These examples focus on studies of infectious disease, but human experiments to find out more about biological and chemical weapons, radiation exposure and surgical techniques were happening in other parts of the world, including the UK.
Yet all these studies pale in comparison with one of the most systematic and wide scale abuses of people's rights throughout history. In Nazi Germany, prisoners of war were subject to all sorts of unimaginable horrors, including being given various infections. The atrocities were so severe that it catalysed one of the first significant steps towards drawing up ethical guidelines to safeguard people taking part in medical research.
Prioritising safety and ethical conduct
The Nuremberg Code, created in 1947, is one of the most important documents in the history of medical research ethics. It was written by judges overseeing the trials of Nazi doctors who conducted human experiments in the Concentration Camps.
It listed 10 principles that should be followed by those wishing to carry out studies involving people to ensure their rights. It was the first time that the emphasis was on the rights’ of the participants themselves (instead of focusing on doctors’ actions). It was also the first time that informed consent was made a requirement for a study to be morally acceptable.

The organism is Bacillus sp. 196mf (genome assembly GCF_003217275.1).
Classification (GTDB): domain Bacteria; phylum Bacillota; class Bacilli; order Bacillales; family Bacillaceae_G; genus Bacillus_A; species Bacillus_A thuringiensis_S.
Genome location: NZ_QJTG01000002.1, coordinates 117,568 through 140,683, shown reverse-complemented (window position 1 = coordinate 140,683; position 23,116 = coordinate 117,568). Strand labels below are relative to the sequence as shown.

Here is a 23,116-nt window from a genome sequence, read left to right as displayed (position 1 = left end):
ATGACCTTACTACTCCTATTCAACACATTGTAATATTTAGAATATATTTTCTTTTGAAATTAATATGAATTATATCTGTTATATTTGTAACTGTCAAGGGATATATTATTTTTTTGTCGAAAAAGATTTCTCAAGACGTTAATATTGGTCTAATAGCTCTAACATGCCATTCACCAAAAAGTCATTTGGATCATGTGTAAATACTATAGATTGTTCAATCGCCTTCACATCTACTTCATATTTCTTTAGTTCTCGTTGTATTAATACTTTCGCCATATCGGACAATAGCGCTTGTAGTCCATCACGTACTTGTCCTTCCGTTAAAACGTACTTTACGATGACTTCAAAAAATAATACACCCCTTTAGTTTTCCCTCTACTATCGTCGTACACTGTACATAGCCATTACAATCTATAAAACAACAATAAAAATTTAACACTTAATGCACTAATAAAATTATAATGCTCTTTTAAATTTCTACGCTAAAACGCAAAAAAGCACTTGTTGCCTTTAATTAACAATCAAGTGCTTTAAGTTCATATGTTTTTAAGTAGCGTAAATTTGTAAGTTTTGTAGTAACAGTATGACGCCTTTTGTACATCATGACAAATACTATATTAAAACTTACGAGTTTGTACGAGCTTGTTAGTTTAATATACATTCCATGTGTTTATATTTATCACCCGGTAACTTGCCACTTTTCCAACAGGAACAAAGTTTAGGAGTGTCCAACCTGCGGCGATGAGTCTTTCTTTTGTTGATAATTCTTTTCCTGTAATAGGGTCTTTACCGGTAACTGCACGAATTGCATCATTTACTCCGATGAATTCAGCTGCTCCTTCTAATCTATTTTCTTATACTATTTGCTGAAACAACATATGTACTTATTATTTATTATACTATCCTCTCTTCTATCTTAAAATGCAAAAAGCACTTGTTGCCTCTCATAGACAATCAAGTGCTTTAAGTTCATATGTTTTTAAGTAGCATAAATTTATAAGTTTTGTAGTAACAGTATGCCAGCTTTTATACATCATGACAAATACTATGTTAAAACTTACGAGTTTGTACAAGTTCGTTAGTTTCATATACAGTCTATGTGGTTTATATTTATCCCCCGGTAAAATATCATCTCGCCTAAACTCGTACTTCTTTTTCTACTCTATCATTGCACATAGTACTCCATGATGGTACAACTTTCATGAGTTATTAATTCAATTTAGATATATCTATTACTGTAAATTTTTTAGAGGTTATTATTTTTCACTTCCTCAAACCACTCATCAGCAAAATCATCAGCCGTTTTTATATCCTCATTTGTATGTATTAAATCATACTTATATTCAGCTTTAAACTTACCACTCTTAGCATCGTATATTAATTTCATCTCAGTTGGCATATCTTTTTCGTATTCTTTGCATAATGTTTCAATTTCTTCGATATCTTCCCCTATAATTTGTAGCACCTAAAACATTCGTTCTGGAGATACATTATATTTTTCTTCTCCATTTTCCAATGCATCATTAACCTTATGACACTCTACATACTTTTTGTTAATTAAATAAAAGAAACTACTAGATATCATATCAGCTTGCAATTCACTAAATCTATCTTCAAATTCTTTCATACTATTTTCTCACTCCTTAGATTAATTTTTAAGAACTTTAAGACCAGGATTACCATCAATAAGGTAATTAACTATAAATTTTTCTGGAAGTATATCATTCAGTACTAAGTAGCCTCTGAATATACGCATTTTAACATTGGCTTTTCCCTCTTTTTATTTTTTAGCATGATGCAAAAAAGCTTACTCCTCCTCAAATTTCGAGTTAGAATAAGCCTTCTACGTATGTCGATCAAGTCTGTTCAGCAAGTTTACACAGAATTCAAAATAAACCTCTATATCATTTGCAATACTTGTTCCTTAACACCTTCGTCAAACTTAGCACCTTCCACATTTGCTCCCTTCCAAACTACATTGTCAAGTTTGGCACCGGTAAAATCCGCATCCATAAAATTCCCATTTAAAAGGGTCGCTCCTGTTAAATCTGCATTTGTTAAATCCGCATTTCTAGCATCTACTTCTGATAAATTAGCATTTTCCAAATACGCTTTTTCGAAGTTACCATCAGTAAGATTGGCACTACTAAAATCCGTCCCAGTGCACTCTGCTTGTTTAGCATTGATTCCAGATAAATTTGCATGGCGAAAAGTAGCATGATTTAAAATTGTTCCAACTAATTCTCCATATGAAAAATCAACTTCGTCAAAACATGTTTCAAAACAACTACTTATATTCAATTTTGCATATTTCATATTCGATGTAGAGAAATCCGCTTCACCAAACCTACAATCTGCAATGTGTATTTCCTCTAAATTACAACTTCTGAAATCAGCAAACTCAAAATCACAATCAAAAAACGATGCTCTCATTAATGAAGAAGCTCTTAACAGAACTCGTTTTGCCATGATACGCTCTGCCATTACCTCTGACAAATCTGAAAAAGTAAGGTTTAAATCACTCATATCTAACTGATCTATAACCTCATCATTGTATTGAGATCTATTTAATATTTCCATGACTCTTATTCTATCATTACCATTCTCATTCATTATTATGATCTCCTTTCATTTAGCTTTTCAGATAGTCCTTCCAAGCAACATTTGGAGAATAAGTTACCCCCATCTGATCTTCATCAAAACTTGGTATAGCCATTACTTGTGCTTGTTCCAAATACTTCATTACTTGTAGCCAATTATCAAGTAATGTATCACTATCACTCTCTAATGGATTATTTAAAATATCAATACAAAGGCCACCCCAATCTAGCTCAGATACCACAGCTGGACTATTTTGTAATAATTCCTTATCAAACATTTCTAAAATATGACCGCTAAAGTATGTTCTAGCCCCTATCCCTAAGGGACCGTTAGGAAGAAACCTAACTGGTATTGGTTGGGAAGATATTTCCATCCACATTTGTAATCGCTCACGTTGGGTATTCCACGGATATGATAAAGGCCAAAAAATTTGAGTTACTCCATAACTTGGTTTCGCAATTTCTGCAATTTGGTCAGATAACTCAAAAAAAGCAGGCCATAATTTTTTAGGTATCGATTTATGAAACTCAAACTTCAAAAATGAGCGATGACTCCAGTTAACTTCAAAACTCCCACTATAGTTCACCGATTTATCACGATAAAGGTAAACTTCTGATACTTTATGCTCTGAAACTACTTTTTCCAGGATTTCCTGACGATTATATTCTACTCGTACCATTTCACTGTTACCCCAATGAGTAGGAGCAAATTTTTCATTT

Several ground-breaking Declarations followed – for example the Declarations of Geneva (1948) and Helsinki (1964). Over time these ethical frameworks for human research have been refined and, while they aren't legally binding, most countries continue to use them as the basis to develop policies governing human medical studies.
Thanks to many years of work and international cooperation, there are now robust principles and procedures that doctors have to follow to protect people taking part in medical research. These checks are in place to ensure the safety, privacy and dignity of people taking part in medical research.
We’ve come a long way since some of the atrocities of the past, and there are barriers in place to stop unethical studies from happening again.
In our next blog post, we’ll be looking at modern-day volunteer infection studies; why we need them, and how they are designed and run to keep people as safe as possible.